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chicken

Posted 12/12/2013 8:30pm by Renee Savary.

Predators wise this year has been a disaster … It all started with a coyote invasion. For those of you who have never been to the farm, the chickens are roaming freely on 2 different pastures (between 15 to 20 acres each). One fairly close to the main house and the other one about ½ miles away but from the house I still have a clear view of it.

I have a pine forest on the south side and my neighbor horses pasture to the north side and west a 3nd pasture, with a big barn, that was not used and very much overgrown.

At night all the chickens are cooped and the donkeys usually sleep around the coops. Never had an issue at night. The coyotes would just boldly attack during the day time. From the house I could see them crossing the second pasture, grab a chicken and run. It would take them no time and they would vanish into the woods. Once one of them snatch a chicken less than 100 feet from me !!! and the donkeys would be of no use, they usually graze with the sheep during the day.

The solution was not easy to implement, we first had to clean up all the fence line, over the last 5 years I had painstakingly let them overgrow to give small wildlife, birds and other pollinators an habitat, most of it had to go. Then we covered the exiting barbwire with chicken wire, expensive but still the cheapest long term option. We also cleaned up that 3rd pasture and we destroyed one of their habitat behind the barn. 

During that same time I had to deal with a bunch of alligators in the ponds, those were easier to stop as the ducks and the geese would just not get into the water and makes some serious noise until I took care of the problem !!

When I finally thought the situation was under control we started to have every bird of prey, from hawks to turkey vultures, getting at it. My poor chickens would live in fear and hardly get out of their coops. I tried every flying, shinny, noisemaking gimmick I could find !! None of them worked !!! I was really getting desperate. Then two weeks ago I decided to move everybody around the house, it sounds much easier than it is, you have a better chance to herd cats than chickens !!! It means that we had to catch every chicken, load them onto the trailer, move the empty coops and then relocate the chickens !! Two days of work and we are pretty good at it …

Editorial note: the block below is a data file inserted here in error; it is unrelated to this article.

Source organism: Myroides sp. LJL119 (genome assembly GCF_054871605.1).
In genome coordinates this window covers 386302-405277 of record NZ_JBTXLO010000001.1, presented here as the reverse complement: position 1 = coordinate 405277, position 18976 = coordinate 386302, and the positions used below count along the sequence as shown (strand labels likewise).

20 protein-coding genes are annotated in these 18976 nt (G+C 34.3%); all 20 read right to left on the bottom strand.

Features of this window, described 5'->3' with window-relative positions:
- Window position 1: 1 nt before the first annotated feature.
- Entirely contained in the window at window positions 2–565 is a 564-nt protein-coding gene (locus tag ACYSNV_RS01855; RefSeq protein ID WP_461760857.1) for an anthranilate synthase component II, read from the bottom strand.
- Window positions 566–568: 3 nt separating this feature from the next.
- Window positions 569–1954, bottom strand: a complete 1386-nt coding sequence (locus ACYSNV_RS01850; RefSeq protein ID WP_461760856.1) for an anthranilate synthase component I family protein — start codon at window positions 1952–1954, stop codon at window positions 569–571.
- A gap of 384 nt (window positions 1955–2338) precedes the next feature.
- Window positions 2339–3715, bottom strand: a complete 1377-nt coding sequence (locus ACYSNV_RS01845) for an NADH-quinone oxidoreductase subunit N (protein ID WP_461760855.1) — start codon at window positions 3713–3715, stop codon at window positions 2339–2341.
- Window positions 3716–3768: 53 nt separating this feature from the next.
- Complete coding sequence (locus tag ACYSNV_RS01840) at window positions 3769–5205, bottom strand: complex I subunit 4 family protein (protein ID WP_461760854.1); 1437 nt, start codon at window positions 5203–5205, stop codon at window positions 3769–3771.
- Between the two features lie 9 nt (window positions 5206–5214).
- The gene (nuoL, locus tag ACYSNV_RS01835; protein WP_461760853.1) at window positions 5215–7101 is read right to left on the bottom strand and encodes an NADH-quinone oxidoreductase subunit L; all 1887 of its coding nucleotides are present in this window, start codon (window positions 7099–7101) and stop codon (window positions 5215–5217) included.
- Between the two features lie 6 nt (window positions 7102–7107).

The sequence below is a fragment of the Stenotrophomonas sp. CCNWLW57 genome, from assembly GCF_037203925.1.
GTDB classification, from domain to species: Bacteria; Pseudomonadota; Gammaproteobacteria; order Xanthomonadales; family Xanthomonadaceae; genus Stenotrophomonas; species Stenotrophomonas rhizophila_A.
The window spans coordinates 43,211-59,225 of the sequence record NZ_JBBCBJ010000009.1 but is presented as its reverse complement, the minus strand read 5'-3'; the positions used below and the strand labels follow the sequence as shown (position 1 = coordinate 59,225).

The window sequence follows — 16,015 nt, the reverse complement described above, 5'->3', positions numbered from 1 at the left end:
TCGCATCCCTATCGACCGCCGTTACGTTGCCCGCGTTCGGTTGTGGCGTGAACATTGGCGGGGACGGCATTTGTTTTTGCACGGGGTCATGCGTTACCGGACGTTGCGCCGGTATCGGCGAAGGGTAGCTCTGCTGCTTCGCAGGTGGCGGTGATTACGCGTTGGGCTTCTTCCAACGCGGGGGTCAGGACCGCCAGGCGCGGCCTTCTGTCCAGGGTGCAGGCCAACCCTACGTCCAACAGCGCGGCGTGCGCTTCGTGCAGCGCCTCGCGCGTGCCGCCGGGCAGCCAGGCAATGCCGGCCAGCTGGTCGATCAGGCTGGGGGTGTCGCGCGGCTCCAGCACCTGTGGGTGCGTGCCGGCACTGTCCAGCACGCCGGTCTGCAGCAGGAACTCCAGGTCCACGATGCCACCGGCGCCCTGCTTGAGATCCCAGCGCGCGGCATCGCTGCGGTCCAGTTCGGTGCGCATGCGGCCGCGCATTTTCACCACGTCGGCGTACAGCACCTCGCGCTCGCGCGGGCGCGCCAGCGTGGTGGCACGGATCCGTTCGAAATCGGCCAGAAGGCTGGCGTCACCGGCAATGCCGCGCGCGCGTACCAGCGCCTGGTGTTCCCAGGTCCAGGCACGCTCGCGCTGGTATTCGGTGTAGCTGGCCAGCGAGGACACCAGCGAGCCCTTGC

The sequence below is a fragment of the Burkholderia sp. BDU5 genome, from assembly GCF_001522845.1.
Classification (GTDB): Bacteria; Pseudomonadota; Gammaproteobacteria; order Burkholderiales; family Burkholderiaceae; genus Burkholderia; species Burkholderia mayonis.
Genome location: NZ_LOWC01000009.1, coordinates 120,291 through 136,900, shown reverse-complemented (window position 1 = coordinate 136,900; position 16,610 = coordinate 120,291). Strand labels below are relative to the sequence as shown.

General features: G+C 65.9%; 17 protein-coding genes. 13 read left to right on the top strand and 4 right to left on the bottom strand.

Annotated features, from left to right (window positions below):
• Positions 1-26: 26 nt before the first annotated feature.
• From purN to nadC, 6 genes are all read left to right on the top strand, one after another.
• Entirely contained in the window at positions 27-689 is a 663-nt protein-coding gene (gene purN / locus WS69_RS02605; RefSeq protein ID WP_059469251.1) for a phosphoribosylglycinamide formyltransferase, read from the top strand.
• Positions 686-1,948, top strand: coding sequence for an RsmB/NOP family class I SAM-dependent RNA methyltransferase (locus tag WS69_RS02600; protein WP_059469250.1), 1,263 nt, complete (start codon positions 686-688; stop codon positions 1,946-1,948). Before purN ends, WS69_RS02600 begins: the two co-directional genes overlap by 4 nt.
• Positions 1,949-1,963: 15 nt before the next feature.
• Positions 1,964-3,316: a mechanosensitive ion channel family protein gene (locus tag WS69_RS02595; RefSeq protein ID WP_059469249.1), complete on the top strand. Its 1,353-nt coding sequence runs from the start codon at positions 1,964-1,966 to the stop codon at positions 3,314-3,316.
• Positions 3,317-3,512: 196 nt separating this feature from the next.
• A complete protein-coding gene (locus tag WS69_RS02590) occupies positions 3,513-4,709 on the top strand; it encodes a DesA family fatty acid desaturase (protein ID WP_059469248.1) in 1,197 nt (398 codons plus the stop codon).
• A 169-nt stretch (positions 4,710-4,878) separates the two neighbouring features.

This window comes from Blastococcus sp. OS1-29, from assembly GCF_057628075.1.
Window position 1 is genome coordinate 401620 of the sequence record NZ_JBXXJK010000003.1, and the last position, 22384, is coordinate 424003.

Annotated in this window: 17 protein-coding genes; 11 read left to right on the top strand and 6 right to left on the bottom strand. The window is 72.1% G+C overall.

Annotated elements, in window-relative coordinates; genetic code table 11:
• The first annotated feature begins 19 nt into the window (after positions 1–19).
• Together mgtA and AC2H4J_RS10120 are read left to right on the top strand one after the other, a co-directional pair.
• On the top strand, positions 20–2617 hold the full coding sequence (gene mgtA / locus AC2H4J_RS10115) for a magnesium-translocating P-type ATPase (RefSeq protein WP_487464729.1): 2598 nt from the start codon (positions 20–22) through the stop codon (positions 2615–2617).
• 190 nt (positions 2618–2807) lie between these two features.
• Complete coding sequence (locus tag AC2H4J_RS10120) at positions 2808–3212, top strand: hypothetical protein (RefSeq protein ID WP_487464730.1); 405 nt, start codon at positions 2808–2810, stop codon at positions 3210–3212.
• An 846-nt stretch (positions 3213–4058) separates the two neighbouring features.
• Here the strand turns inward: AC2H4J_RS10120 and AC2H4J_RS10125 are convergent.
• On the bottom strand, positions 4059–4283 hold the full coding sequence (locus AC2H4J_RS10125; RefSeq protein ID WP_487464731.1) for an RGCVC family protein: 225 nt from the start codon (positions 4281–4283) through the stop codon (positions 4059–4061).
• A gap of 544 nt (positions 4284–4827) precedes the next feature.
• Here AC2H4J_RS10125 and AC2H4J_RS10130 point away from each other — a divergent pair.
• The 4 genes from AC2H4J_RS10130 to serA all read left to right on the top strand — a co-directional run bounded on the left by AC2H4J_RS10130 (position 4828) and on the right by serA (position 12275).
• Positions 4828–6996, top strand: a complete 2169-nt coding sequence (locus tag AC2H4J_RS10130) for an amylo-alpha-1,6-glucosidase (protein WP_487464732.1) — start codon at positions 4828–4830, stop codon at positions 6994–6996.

Now I have all the chickens around the house, as there is always some kind of commotion the raptors have not been around that much and when we see the chickens running for cover we can spring outside and check it out … much easier to react 10 yards than ½ mile !!!

My girls are back to their happyself and their target now is to get INTO the house !!!

Marmelade with his catch

Posted 8/16/2012 9:12pm by Renee Savary.

Tonight I found a small patch of Chanterelles at the edge of the little wood behind the house ... I have been looking for them, our summer has been really wet and they are everywhere ...

Chanterelles patch ...

10 minutes picking, most of the time spent fighting with the jungle ...

Nice pick ...

The cutest little snail was amoung them ...

Miniature snail ...

Saute some onions (would have been better with shallots but I did not have any) then add the chanterelles, let it cook for a few minutes then add the parsley and a dash of white wine, salt/pepper to taste, ...

Chanterelles fricassee

... a few more minutes of cooking ... et voila ...

Fricassee de Chanterelles

I mixed them with a tomato, olive oil and a splash of balsamique ... Great impromptu salad from the wood .. Bon appetit ...

Chanterelles - Tomato salad


Posted 3/15/2012 8:29pm by Renee Savary.

Last Sunday I went to help my friend Dawn to split her beehives, well ... help !! ... Let's just say I stayed a good 2ft away and try to generate as much smoke as possible.

To split beehives, you take 4 of the central frames of the hive to split, including the queen, move them into a new empty hive, close it and move it away a few miles for a month or so. It will give the "older" hive time to raise a new queen then you can bring all the hives back together.

It seems fairly simple but it is not, you have thousands and thousands of bees buzzing around, you are kind of suffocating with the smoke (that is when I help) and for the not trained eyes to locate the queen in the middle of the multitude is kind of locating that pin needle in the hay story... ...

But we did it and I am happy to report that after a few days both hives, the new and the old ones, are doing well ...

 Then we came to the farm to look at mines. Last spring I got 3 hives, I still have 2 of them. I have to be honest I am not super comfortable dealing with bees ! I can confront a charging donkey but I am afraid of bees ... go figure !!!

I had not open my hives in several months, I knew they were well sealed by the bees and I did not find a reason why to open them when it was cold or windy or wet ... I did supplement them with some honey/water tea once a week in January and February and I am sure it did help them ...

I am well aware of all the problems the bees are encountering from pesticide to GMO's but I think their worst enemy is us, human, so without pretending saving the bees, I will just let the ones I have at the farm be bees and do their bees business and on my side I will make sure they have enough quality food.

 opening the hive

On this picture we are just opening the first hive and looking at it ...

I am happy to report they are doing wonderful, I was so relieved to see them doing so well. Now the next step is to split my hives, probably in a week or two. Here are some more pictures of our beezy Sunday !!!

frame

me holding a frame ...

frame with nice brood partern

Hive with super installed ...

Go to www.facebook.com/twinoaksfarm for more pictures on my beesy Sunday ....